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Sir Edward Brantwood Maufe RA is best known as the architect of the Cathedral at Guildford, which is thought of as one of the most splendid buildings of our century.
Edward Maufe was born on 12 December 1883 in Ilkley, Yorkshire; he died at his home in Shepherds Hill, Buxted, East Sussex on his 91st birthday, 12 December 1974.
Edward Maufe was articled to William A. Pite in 1899 before going up to St John's College, Oxford, in 1904, (BA 1908, MA 1919) He studied Design at the Architectural Association School of Architecture. In August 1909 he changed his surname by Deed Poll from ‘Muff’ to ‘Maufe’. He married Gladys Prudence Stutchbury in 1910, (a designer, interior decorator and, from 1939, a director of Heal's).They moved to Shepherds Hill, Buxted, East Sussex in 1926 and later had one son, who died in 1968. Lady Maufe died in 1976.
His first major commission, Kelling Hall (1912) at Kelling, Norfolk, for Sir Henry Deterding shows his early links with the Arts and Crafts Movement. He joined the army in 1917, saw action in Salonika, and was discharged in February 1919. He became a fellow of the Royal Institute of British Architects in 1920. After service in World War I, he came to prominence in 1924 with his design for the Palace of Industry at the British Empire Exhibition, Wembley (1924-5). His association with RADD and the Freemasons brought him in to direct contact with the monarchy. In 1932 he won the competition to design the Guildford Cathedral, he came first among 183 entries. In 1936 King George VI had various alterations carried out to the Royal Chapel of All Saints in Windsor Great Park. The small private chapel stands in the grounds of Royal Lodge, the late Queen Mother's residence. He designed a new ceiling for the chancel and a royal pew, new choir stalls and a casing for a new organ. In 1944, he was awarded by the Sovereign the Royal Gold Medal for the promotion of Architecture.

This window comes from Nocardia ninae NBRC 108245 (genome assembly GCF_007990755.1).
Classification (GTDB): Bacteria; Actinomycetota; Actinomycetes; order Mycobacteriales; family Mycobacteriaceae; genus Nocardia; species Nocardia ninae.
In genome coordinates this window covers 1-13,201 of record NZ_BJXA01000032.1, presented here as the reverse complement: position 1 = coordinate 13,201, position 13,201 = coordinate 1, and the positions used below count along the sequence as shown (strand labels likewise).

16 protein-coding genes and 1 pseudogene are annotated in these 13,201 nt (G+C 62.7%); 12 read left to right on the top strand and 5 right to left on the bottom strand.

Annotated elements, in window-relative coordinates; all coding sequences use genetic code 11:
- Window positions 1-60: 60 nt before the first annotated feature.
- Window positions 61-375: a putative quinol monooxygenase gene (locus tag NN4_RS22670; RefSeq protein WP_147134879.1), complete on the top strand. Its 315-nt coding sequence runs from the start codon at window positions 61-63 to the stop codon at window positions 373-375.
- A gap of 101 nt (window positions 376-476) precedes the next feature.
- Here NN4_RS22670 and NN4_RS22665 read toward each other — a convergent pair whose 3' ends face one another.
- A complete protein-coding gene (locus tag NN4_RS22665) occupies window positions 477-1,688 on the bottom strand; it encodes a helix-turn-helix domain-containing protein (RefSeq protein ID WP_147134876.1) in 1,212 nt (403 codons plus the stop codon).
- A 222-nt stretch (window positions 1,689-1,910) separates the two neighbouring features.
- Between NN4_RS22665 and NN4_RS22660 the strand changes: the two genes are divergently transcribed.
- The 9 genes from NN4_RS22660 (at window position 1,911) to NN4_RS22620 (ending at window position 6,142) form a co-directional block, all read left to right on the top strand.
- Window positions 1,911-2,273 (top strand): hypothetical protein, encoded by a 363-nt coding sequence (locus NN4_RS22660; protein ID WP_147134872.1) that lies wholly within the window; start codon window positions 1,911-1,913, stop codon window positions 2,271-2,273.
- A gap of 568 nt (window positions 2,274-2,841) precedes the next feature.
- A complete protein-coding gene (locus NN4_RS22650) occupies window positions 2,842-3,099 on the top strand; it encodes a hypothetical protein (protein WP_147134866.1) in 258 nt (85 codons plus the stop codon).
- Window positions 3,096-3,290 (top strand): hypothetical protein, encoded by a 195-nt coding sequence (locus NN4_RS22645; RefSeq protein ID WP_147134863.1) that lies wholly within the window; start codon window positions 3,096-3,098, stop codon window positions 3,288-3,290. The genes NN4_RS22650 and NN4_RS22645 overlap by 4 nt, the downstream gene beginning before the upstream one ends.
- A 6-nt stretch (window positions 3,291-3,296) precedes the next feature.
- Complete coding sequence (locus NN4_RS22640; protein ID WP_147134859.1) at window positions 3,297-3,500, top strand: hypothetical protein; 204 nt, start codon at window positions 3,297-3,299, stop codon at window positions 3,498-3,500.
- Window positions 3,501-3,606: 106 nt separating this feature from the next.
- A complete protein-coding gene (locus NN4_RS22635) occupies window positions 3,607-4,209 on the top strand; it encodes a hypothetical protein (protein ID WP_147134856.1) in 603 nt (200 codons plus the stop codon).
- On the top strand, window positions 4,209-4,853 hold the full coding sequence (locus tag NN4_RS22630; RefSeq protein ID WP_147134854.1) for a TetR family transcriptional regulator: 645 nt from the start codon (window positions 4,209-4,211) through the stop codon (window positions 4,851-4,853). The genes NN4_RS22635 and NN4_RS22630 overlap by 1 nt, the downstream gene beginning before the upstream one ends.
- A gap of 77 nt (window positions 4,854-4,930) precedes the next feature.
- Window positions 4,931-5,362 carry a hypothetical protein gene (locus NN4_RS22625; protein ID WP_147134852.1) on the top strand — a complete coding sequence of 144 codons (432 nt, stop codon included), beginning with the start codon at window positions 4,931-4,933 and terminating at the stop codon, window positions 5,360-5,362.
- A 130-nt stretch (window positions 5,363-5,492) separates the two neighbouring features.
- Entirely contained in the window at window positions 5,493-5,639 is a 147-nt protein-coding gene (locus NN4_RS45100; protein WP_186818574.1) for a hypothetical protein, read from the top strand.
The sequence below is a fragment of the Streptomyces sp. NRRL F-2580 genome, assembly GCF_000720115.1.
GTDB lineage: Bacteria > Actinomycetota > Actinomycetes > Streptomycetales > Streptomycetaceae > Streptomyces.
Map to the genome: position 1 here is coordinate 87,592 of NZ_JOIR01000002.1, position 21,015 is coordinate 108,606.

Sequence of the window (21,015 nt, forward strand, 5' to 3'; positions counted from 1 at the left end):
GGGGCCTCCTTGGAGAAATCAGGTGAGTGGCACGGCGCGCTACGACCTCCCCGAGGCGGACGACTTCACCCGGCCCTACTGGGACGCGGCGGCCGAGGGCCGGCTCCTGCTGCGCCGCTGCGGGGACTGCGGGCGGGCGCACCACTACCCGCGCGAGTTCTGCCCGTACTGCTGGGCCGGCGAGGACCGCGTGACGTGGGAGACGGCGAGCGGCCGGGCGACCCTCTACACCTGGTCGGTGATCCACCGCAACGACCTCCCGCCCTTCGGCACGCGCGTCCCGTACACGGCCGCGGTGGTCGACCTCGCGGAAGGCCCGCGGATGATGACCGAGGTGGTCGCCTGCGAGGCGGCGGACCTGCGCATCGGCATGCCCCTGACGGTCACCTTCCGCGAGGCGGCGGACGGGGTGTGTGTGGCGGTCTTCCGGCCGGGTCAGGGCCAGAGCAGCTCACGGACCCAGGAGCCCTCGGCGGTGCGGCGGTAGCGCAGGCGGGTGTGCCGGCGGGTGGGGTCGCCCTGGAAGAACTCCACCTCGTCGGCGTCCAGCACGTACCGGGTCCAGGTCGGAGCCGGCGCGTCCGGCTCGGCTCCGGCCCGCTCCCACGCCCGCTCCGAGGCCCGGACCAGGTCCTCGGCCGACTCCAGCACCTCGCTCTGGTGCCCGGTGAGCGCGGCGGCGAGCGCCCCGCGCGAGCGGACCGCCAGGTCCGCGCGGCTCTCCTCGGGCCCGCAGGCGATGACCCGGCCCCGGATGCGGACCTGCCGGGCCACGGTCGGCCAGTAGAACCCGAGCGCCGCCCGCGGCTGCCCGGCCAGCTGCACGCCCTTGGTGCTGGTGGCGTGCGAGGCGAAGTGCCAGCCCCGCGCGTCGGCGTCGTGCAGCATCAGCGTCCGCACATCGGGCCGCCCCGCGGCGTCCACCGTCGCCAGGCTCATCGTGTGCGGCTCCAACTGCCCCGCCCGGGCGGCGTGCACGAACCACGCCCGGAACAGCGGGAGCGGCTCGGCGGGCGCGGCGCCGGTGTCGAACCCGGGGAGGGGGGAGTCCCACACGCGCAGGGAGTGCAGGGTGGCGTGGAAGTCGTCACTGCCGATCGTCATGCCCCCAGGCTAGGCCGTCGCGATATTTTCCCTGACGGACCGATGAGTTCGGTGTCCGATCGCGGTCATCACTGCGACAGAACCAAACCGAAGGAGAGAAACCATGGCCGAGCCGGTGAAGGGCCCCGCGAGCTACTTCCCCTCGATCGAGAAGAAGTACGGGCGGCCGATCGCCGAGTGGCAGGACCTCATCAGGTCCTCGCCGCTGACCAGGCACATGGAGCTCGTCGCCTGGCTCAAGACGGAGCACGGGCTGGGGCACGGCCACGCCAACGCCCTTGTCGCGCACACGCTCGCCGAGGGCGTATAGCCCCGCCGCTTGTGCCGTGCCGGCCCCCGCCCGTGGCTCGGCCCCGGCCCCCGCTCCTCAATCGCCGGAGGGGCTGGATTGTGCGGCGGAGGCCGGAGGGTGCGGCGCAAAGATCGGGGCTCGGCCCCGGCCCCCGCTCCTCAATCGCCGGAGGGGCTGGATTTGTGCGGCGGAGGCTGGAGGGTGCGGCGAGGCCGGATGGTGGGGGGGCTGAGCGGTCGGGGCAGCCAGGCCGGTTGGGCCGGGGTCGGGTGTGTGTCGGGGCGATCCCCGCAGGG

Many of his churches are of the simplified Gothic Revival kind and show affinities with contemporary Swedish architecture, of which Maufe was a constant champion.
He was the architect chiefly responsible, in the 1950s for the rebuilding of much of Grays Inn and the Inner Temple which had been heavily damaged in bombing during World War II. He worked for the Imperial War Graves Commission (1943-1969) as principal architect, then chief architect and artistic advisor; he was knighted for his work with the Commission in 1954. He then lived in Old Church Street, Chelsea London.
Sir Edwards Maufe’s work includes: